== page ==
63 50 49 33 31 25 20 14 13 8 7 4
0 10 20 30 40 50 60 70

Rest of the World 7 Latin America 32

Asia 2

Southern Europe and Central Asia 19

Central and Eastern Europe 19

Biodiversity Construction and Real Estate Finance

percent of respondents

Figure 3 

Figure 4 

3

Commercial Bank Respondents   Sixty‐seven percent of commercial banks surveyed were domestic in their respective countries, 21 percent were  foreign, 12 percent were international banks and 14 percent represented other forms of ownership (such as  regional banks and domestic banks with foreign capital).    Seventy‐seven percent of commercial banks were IFC clients; 14 percent were not.  The remaining 9 percent had  other forms of affiliation with IFC, such as partnerships.   
Regional Distribution of Commercial Banks Surveyed (percent of respondents) Sub Rest of the Saharan World Asia Africa 5 0 12 Middle East and North Africa 2

Professional Level of Survey Participants, Commercal Banks (percent of respondents) Investment Officer 0 Environmen tal Specialist 14 Risk Manager 8 Other 5

Latin America 23

Senior Manager 28

Southern Europe and Central Asia 30

Central and Eastern Europe 28

Business Developmen t Officer 11

Credit/Loan Officer 34

Figure 5 
Main Lines of Business, Commercial Banks

Figure 6 

 

Corporate finance Consumer finance Project finance SME finance Housing finance other
‐ 20

76 71 64 62 55 21
40 60 80 100

percent of respondents who mentioned a business line

Figure 7 

 

4

Reasons Why Banks Consider Social and Environmental Issues
Virtually all the survey respondents (97 percent) reported that they consider social and environmental issues  either by managing risks (40 percent), developing business opportunities, or both.  Some 57 percent said that their  banks consider social and environmental opportunities. 

 
Key Reasons Why Banks Consider Environmental and Social Issues
Increased credibility and gain in reputation Demand by investors Increased value to stakeholders Lower risk and better returns Bank/clients facing liability claims Demand by clients Other Nonperforming loan experience
0 10

66 57 51 40 15 13 13 10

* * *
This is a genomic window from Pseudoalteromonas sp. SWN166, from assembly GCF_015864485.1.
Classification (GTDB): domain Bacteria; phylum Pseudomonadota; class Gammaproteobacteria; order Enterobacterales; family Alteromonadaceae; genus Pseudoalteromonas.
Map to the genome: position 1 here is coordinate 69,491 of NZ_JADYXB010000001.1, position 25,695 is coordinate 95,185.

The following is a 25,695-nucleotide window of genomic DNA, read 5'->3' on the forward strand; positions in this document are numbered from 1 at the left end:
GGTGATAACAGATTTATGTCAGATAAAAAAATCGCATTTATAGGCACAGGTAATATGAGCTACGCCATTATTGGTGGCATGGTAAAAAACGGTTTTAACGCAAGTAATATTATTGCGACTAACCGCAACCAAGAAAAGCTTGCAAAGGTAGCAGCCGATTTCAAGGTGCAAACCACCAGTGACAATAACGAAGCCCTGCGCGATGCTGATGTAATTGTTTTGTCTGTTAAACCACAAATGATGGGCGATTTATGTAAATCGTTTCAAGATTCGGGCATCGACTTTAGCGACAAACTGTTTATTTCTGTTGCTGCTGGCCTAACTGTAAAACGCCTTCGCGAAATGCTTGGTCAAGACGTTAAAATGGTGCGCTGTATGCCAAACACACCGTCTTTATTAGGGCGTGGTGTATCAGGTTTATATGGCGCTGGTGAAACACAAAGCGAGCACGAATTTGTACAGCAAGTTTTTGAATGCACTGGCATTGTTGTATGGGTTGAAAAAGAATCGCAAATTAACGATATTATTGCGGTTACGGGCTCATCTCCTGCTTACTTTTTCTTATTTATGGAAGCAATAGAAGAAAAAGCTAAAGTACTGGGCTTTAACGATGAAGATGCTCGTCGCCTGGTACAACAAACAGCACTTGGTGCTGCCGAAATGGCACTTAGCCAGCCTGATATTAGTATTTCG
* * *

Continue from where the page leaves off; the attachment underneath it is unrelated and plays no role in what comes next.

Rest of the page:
20 30 40 50 60 70

percent of respondents

  Figure 8 

 

How Financial Institutions Perceive Social and Environmental Risks
The following figures demonstrate how financial institutions that responded to IFC 2005 survey perceive  social and environmental risks for their clients and for themselves. 

Banks’ Perceptions of Key Social and Environmental Risks Facing Their Clients
Environmental legal issues Health and safety for workers Disruption of operations Loss of market share because of environmental regulations Market devaluation because of social or environmental liabilities Loss of liability insurance coverage Other
0

76 72 70 46 26 15 0
10 20 30 40 50 60 70 80

percent of respondents Figure 9 

5

 

Key Social and Environemntal Risks Indentified by Financial Insitutions

Reputational risk / Negative publicity w ith customers, shareholders and the general public Credit risk (defaults, payments rescheduling) Nonperforming loans/investments/leases Security (devalued collateral) Loss of financing from international financial institutions Liability for clean up of contaminated property/collateral Reduced access to capital from private financial institutions/international bond market Potential civil or criminal liability for negligence Loss of depositors or retail clients Other
0

76 59 45 39 38 32 32 31 11 3
1 0 20 30 40 50 60 70 80

percent of respondents

Figure 10 

 

Main Areas of Social and Environmental Business Opportunities
   The following figure shows areas where financial institutions that responded to IFC 2005 survey see    opportunities to benefit from considering social and environmental issues 

Main Areas of Social and Environmental Business Opportunities
Developing business in sustainable areas Getting access to new markets Providing loans for environmental projects Improving access to financing from international financial institutions Providing advisory services/loans for ecoefficiency and cleaner production Attracting improved terms of insurance Other
0

66 59 55 55 44 11 2
10 20 30 40 50 60 70

percent of respondents

Figure 11 

6

Implementation of Social and Environmental Sustainability Management Practices
Eighty‐two percent of financial institutions that answered the survey reported that they used one or several social  and environmental procedures before participating in the IFC Competitive Business Advantage (CBA)  workshops. The types of procedures and tools used are presented in the following figures. Sixty‐eight percent  reported that their institutions have developed a formal SEMS following their participation in a CBA workshop.  Twelve percent reported that their financial institutions have also developed financial products in sustainable  areas.   
Use of Social and Environmental Standards Prior to IFC Workshops

Use of Social and Environmental Tools Prior to IFC Workshops

Local social and environmental regulations IFC's exclusion list

Site visit

77 72 34 11 13 9
0 20 40 60 80 10 0

85 54 41 37 15
0 10

Environmental impact Environmental audit Environmental liability Cleaner production Other

IFC's project categorization

IFC's safeguard policies

Other
20

Percent of respondents

30

40

50

60

70

80

90

Perent of respondents

Figure 12 

Figure 13 

Elements of Environmental and Social Sustainability Management System Developed